Why Global Economic Growth Will Benefit SNC-Lavalin

| About: SNC Lavalin (SNCAF)

In 2013, the global economy will be faced with a number of strong headwinds: a sluggish U.S. recovery, continued economic turmoil in Europe, and the possibility (albeit small) of a "hard landing" in China. Given these challenges, it is easy to believe that the global economy will continue to grow at a sluggish pace. For the immediate future, slow economic growth is a reality; however, the situation is improving. Overall, global growth in 2012 was 3.3%. In 2013, global growth is forecasted to increase 0.3% to 3.6%. As the global economy continues to improve, SNC-Lavalin Group Inc. (OTCPK:SNCAF) will benefit.

SNC-Lavalin Group Inc. is Canada's largest engineering and construction firm, and one of the largest engineering and construction firms in the world. The company provides such services as feasibility studies, planning, design, and construction management. These services are now employed in over 10,000 projects in multiple regions around the world across multiple industries, such as mining, power, and infrastructure. As demand for the company's services has increased, the company has increased its employee count from 21,300 in 2008 to 23,900 in 2012 and its revenues from 1,780 in the third quarter of 2011 to 1,975 in the third quarter of 2012. SNC is a large-cap company, with a market capitalization of $6.09 billion.

The company's main competitive advantage is its operations across a variety of geographic regions and industries. The company's employees work on projects in about 100 countries at any given time. As a result of this diversity, the company is protected against concentrated economic risk in particular regions or in particular sectors. For example, if economic growth is slow in Canada, the company can look to emerging markets for growth. At the moment, however, infrastructure spending is booming in Canada. The federal government is considering a scheme that would allow provinces and municipalities to replace aging infrastructure. The scheme would set aside $5 billion a year for a period of 10 years. Given that about 50% of SNC's revenues are in Canada, this scheme would likely benefit SNC.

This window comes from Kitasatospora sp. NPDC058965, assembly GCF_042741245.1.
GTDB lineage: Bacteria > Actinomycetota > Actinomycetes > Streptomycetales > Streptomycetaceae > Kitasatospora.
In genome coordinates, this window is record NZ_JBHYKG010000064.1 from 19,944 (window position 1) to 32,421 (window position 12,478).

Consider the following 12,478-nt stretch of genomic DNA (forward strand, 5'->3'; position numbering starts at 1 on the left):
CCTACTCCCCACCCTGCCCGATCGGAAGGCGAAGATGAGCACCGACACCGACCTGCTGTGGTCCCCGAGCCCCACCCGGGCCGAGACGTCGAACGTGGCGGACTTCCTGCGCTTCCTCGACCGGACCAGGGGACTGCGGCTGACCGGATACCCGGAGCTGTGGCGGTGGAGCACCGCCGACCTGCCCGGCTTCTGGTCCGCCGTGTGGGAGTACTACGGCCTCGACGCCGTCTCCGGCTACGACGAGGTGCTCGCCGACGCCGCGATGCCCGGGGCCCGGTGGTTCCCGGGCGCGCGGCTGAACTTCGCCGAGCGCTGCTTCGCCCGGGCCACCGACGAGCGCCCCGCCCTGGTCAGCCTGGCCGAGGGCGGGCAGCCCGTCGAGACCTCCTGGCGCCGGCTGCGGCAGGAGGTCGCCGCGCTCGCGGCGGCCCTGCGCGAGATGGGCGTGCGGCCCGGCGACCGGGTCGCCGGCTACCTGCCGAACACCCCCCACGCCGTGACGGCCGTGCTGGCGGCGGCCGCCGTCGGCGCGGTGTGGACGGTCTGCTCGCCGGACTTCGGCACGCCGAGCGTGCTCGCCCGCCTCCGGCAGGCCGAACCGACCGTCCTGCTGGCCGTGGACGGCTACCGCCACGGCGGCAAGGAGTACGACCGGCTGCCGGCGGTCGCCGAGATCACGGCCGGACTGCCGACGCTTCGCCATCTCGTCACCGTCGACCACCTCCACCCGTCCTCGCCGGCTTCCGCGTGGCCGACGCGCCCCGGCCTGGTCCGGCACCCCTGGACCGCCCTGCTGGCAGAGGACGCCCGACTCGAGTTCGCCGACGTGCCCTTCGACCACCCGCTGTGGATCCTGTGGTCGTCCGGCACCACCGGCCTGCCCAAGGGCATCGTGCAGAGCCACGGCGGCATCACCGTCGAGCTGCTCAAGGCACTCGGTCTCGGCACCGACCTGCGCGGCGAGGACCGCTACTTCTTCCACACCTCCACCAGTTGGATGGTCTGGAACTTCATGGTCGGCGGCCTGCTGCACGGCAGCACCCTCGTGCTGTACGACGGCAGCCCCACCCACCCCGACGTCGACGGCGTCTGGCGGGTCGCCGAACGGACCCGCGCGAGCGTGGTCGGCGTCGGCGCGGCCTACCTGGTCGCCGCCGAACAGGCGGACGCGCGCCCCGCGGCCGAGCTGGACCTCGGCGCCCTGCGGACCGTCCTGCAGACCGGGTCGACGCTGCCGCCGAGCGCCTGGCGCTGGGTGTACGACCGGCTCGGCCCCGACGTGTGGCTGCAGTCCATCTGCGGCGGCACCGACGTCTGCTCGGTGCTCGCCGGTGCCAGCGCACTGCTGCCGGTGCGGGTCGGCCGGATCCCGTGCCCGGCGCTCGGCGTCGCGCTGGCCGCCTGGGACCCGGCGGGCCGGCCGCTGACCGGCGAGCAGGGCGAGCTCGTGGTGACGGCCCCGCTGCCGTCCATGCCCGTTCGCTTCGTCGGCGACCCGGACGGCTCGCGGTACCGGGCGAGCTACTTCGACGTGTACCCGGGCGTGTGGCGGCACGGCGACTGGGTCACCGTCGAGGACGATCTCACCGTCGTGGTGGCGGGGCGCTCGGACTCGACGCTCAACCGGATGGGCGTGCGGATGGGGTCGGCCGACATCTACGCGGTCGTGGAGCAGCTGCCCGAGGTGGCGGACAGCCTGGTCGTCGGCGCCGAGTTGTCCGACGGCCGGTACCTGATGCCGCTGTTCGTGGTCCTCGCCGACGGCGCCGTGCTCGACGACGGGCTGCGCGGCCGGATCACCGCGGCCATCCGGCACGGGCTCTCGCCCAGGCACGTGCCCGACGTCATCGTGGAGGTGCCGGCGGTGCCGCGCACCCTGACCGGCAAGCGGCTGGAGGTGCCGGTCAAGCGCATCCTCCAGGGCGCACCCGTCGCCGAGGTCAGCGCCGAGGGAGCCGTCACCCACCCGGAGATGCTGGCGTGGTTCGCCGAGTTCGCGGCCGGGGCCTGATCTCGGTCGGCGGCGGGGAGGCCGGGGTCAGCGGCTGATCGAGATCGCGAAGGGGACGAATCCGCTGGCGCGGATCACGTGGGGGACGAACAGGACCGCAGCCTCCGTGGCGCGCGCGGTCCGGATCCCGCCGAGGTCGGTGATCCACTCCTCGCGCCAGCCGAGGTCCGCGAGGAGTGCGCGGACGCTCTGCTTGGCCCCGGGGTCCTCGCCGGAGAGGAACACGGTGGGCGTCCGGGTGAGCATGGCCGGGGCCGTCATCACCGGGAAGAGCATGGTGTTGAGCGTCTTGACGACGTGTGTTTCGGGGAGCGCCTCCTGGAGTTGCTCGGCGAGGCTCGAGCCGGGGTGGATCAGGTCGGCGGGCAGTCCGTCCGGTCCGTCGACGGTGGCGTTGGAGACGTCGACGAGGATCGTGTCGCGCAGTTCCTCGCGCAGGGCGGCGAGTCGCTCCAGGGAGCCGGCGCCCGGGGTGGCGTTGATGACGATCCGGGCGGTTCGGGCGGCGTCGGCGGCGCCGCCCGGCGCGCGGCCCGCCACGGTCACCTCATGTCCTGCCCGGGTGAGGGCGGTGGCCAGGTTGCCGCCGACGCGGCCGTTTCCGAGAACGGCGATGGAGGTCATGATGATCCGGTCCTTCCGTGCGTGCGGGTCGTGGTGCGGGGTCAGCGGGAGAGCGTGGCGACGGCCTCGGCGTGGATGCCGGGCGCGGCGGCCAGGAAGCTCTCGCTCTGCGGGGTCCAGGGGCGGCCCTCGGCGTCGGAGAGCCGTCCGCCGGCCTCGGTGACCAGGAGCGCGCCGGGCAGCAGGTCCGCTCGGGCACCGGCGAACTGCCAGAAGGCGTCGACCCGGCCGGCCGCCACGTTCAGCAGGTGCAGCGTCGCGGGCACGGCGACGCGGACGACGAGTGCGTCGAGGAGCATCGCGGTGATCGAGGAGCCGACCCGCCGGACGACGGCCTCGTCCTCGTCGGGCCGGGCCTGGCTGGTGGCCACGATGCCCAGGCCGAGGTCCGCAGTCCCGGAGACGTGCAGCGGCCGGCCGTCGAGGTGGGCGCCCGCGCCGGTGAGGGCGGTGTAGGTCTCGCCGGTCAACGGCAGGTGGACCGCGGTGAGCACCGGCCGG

The company is also in a sound financial position. It has over $1 billion in free cash and its Return on Equity is 21.09%, the strongest of its peers. (An ROE around 15% or above is considered good.) In addition, the company has steadily increased its dividend over the past five years, from $0.39 in 2007 to $0.85 in 2011. This gives the stock a 2.18% yield. This yield is lower than its peers, which means there is room for dividend growth. The company is also expected to increase its Earnings Per Share, from $0.50 in the fourth quarter of 2011 to $0.85 in the fourth quarter of 2012.

Finally, SNC has been subject to a great deal of short-term, negative news over the past year that temporarily depressed the stock price. This news, which included reports of unauthorized payments to the regime of the former Libyan dictator and possible misconduct in the awarding of a $1.3-billion contract in Quebec, has led to turmoil in the stock price. As this news blows over, the stock should return to its normal levels.

In conclusion, SNC-Lavalin Group Inc. represents an opportunity to capitalize on global economic growth and investment in infrastructure, while protecting against economic turmoil in particular regions. I recommend SNC-Lavalin as a buy.

Disclosure: I have no positions in any stocks mentioned, and no plans to initiate any positions within the next 72 hours. I wrote this article myself, and it expresses my own opinions. I am not receiving compensation for it. I have no business relationship with any company whose stock is mentioned in this article.